Diabetes and pre-diabetes are conditions characterized by glucose intolerance leading to disturbances in glucose metabolism and homeostasis, which in turn leads to elevated blood glucose levels. Although there are blood glucose lowering medications, diabetes itself cannot be cured. The two major types of diabetes are Insulin Dependent Diabetes Mellitus (IDDM) and Non-Insulin Dependent Diabetes Mellitus (NIDDM). Allopathic drugs like sulphonyl ureas and biguanides can lower blood glucose levels but have side effects and cannot cure the disease [9,10].

Diabetes can rapidly lead to other serious disorders involving fatalities like cardiovascular and kidney disorders. This disorder has been spreading in recent years, possibly caused by changes in food habit and a more sedentary life style, although other undetermined factors cannot be ruled out. It has been estimated that by 2030 the number of persons with impaired glucose tolerance will rise to 472 million, and a large section of these people will not be able to bear the high costs of diabetes treatment [11]. This istrue for developing countries like Bangladesh, where modern clinics, doctors and treatment are not readily available or affordable to the rural and urban slum people.

We had been investigating various plants and plant parts for their ability to improve glucose tolerance for a number of years [12-20].The fruits of Musa sapientum (different varieties) are affordable and available throughout the year in Bangladesh. The peels are discarded; at most, in rural areas they are fed to cattle. Musa seminifera (Bengali name ‘aitta kola’) is distinguished from other varieties of Musa sapientum because the fruits contain a large number of seeds[21]. As such, it is not a preferred banana species or variety for consumption of ripe fruits, and is much cheaper than other varieties. This variety is basically grown for feeding to cattle.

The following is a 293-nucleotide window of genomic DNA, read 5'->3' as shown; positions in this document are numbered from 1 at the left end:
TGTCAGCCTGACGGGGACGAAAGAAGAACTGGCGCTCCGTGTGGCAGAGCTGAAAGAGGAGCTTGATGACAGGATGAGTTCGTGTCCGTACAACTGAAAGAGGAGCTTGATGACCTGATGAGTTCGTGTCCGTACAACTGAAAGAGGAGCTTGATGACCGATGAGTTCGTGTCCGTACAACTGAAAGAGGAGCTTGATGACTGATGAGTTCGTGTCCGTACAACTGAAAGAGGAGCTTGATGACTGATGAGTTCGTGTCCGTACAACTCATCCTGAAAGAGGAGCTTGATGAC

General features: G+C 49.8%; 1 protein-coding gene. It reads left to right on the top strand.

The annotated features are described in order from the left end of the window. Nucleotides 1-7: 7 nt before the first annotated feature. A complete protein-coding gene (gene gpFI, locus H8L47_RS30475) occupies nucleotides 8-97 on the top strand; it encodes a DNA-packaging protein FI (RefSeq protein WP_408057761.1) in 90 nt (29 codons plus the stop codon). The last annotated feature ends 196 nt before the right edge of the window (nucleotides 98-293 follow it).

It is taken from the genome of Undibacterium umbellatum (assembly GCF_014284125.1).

We have previously reported on the antihyperglycemic effect of methanol extract of fruit peels of Musa sapientum “sagor’ variety [22]. The objective of the present study was to examine the effect of methanol extract of peels of ripe fruits of Musa seminifera on oral glucose tolerance in mice through Oral Glucose Tolerance Test (OGTT).

2.      Methods

2.1    Plant Material Collection and Extraction

Fruit peels of ripe fruits of Musa seminifera were collected from Nilphamari district, Bangladesh during October 2017. Plant specimen was taxonomically identified by a trained botanist at the University of Development Alternative.  Peels were sliced into thin strips and dried in the shade (typically 72 hours).  The sliced air-driedfruit peels were grounded into a fine powder and 50g of the powder was extracted with methanol (1:5, w/v) for 48 hours. The extract (MEMS) was evaporated to dryness at 40oC and stored in small aliquots at -20oC till use. The final weight of MEMS was 1.9g.The extract (MEMS) was suspended in DMSO prior to administration by giving to mice in oral glucose tolerance test.